Large oil companies such as Exxon, Chevron, Shell and BP turned up huge discoveries offshore in ultra-deep water with the help of better sensors and faster computers that allowed them to see once-hidden oil deposits.
Onshore, small drillers learned how to pull oil and gas out of previously inaccessible underground rock formations.
For most of the oil age, drillers have looked for large underground pools of oil and gas that were easy to tap. These pools had grown over millions of years as oil and gas oozed out of what is known as source rock. Source rock is a wide, thin layer of sedimentary rock — like frosting in the middle of a layer cake — that is interspersed with oil and gas.
An engineer named George Mitchell and his company, Mitchell Energy, spent years searching for a way to free natural gas from this source rock. He finally succeeded when he figured how to drill horizontally, into and then along a layer of source rock. That allowed him to access the gas throughout a layer of source rock with a single well. Then he used a process known as hydraulic fracturing, or "fracking" to create tiny cracks in the rock that would allow natural gas to flow into and up the well.
The United States, which was facing a gas shortage five years ago, now has such enormous supplies it is looking to export the fuel in large volumes for the first time.
The common wisdom in the industry was that the process Mitchell had invented for natural gas wouldn't work for oil. Oil molecules are bigger and stickier than gas molecules, so petroleum engineers believed it would be impossible to get them to flow from source rock, even if the rock were cracked by fracking. But Mark Papa, the CEO of a small oil and gas company called EOG Resources, didn't accept that.
"The numbers were too intriguing, the prize was so big," he remembered.
He thought there could be as much as a billion barrels of oil within reach in Texas, North Dakota and elsewhere — if only he could squeeze it out.
In 2003, he had a "eureka!" moment while poring over pictures of rock. Sections of a 40-foot-long column of source rock had been run through a CT scanner, the same type used to peer into the human body.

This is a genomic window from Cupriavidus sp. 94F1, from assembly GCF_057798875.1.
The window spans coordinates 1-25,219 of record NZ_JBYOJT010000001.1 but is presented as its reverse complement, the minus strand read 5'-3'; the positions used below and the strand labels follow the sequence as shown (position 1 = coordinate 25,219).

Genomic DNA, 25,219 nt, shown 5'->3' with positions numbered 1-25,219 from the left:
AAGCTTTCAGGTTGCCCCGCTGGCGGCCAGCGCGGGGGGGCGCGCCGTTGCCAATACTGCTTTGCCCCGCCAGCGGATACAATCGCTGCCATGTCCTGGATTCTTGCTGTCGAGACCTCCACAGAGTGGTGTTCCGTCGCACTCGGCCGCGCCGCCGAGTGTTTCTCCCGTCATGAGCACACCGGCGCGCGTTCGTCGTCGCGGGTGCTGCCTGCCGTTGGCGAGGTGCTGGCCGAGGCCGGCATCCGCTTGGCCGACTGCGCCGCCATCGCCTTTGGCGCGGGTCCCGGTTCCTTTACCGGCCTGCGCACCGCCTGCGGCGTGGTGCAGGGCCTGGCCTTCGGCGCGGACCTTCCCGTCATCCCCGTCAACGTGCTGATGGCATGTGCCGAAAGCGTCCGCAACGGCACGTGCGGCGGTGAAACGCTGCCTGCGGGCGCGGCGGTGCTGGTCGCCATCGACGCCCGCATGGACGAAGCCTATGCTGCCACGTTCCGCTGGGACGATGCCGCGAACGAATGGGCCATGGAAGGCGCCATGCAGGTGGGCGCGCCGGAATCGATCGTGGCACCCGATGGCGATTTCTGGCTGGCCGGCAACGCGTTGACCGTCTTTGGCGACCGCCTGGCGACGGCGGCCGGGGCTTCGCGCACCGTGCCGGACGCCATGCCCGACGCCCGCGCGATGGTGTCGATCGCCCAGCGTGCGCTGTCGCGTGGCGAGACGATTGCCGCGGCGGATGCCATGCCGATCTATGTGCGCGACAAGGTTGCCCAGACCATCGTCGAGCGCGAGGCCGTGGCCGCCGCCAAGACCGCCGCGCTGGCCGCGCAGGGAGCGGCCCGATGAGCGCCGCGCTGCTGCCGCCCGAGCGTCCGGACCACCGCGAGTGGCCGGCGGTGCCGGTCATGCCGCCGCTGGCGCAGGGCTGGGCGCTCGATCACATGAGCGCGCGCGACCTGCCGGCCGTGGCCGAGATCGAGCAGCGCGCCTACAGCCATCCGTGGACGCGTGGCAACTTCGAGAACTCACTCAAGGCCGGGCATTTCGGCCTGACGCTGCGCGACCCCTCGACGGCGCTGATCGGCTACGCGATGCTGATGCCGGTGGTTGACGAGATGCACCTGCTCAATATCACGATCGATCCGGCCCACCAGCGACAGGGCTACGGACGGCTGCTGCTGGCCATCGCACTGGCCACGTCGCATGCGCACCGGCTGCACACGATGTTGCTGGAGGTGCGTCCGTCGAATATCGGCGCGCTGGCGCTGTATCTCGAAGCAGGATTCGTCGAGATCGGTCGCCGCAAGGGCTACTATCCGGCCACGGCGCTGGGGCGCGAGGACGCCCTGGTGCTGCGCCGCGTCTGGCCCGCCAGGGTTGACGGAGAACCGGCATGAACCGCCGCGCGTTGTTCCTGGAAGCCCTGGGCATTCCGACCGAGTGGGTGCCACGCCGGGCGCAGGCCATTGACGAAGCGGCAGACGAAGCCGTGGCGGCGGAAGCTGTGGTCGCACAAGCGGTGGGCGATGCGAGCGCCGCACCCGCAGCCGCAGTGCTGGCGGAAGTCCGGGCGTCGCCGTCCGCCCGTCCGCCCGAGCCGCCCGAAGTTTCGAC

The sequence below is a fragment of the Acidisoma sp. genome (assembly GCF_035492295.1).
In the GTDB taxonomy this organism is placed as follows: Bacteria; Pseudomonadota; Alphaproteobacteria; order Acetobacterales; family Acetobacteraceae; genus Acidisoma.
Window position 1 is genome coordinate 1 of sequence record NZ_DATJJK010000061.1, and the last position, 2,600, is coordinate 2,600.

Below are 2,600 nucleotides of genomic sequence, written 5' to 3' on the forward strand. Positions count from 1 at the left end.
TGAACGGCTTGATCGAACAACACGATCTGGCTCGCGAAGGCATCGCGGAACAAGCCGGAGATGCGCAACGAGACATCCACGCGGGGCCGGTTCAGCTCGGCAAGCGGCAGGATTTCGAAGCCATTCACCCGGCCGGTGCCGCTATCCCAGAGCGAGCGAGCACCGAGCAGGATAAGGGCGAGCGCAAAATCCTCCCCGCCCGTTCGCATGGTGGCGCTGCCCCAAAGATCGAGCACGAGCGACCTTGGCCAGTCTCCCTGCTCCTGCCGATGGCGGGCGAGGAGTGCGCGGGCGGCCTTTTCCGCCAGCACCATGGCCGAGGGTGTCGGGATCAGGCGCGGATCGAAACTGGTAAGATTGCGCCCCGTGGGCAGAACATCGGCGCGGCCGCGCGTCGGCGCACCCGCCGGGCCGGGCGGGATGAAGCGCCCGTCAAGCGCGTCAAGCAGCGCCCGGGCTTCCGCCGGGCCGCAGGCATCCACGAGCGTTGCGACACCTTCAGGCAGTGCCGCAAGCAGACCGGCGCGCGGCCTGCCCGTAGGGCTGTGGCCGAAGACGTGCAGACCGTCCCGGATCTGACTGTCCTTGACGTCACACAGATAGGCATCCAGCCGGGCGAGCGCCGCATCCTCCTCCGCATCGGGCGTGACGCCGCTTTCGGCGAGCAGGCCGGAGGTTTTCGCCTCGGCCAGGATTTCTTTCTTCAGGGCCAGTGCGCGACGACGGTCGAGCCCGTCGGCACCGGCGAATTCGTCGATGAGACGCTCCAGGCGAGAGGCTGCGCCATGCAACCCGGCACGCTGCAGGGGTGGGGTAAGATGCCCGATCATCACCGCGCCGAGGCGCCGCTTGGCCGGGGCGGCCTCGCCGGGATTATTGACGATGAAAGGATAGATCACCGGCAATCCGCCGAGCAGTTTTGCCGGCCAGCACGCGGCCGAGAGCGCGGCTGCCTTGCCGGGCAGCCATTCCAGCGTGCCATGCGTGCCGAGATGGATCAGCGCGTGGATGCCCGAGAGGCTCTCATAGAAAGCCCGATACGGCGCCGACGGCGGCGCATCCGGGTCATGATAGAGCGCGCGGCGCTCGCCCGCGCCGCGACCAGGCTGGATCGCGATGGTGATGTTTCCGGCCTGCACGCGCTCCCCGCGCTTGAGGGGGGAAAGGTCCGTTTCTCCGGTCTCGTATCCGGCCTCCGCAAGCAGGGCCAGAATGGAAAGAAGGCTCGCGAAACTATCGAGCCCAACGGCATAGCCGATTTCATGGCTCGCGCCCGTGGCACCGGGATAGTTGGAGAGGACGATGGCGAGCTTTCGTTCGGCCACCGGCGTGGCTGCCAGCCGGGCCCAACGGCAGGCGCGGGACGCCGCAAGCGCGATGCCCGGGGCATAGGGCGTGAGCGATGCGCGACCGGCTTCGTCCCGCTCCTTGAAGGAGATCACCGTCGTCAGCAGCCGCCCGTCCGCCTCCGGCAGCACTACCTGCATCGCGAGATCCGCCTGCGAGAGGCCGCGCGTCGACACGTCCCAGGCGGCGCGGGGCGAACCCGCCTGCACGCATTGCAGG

He saw something in the source rock sections the rest of the industry didn't know was there: a network of passageways big enough for oil molecules to pass through. Papa believed the passageways could act like rural roads for the oil to travel through. Fracking could then create superhighways for the oil to gather and feed into a pipe and up to the surface.
EOG began drilling test wells, and in 2005, Papa got some results from one in North Dakota that made him realize oil could flow fast enough to pay off.
"It was kind of like holy cow," he says. "My first thought was we need to replicate this, make sure it's not a freak result."
It wasn't. EOG snapped up land in a similar formation in South Texas known as the Eagle Ford Shale for $400 an acre when his competition thought it would never produce much oil. That land now goes for $30,000 per acre.
Papa thought the Eagle Ford might hold 500,000 barrels of oil. The Department of Energy now predicts it holds 3.4 billion. Some even expect 10 billion, which would make it the biggest oil field in U.S. history.
SMART DRILLS, RIGS THAT CAN WALK
But even after drillers figured out how to find oil and gas deep offshore and in onshore source rock, they still needed to develop technology that would make it economical.
At the tip of every oil or gas drill is a rotating mouth of sharp teeth that chews through rock. In the past, these drill bits could only dig straight down. Now they are agile enough to find and follow narrow horizontal seams of rock.
The drilling-services company Baker Hughes has designed a bit that can change directions underground, without having to be drawn back up to the surface, reducing drilling time by as much as 40 percent.
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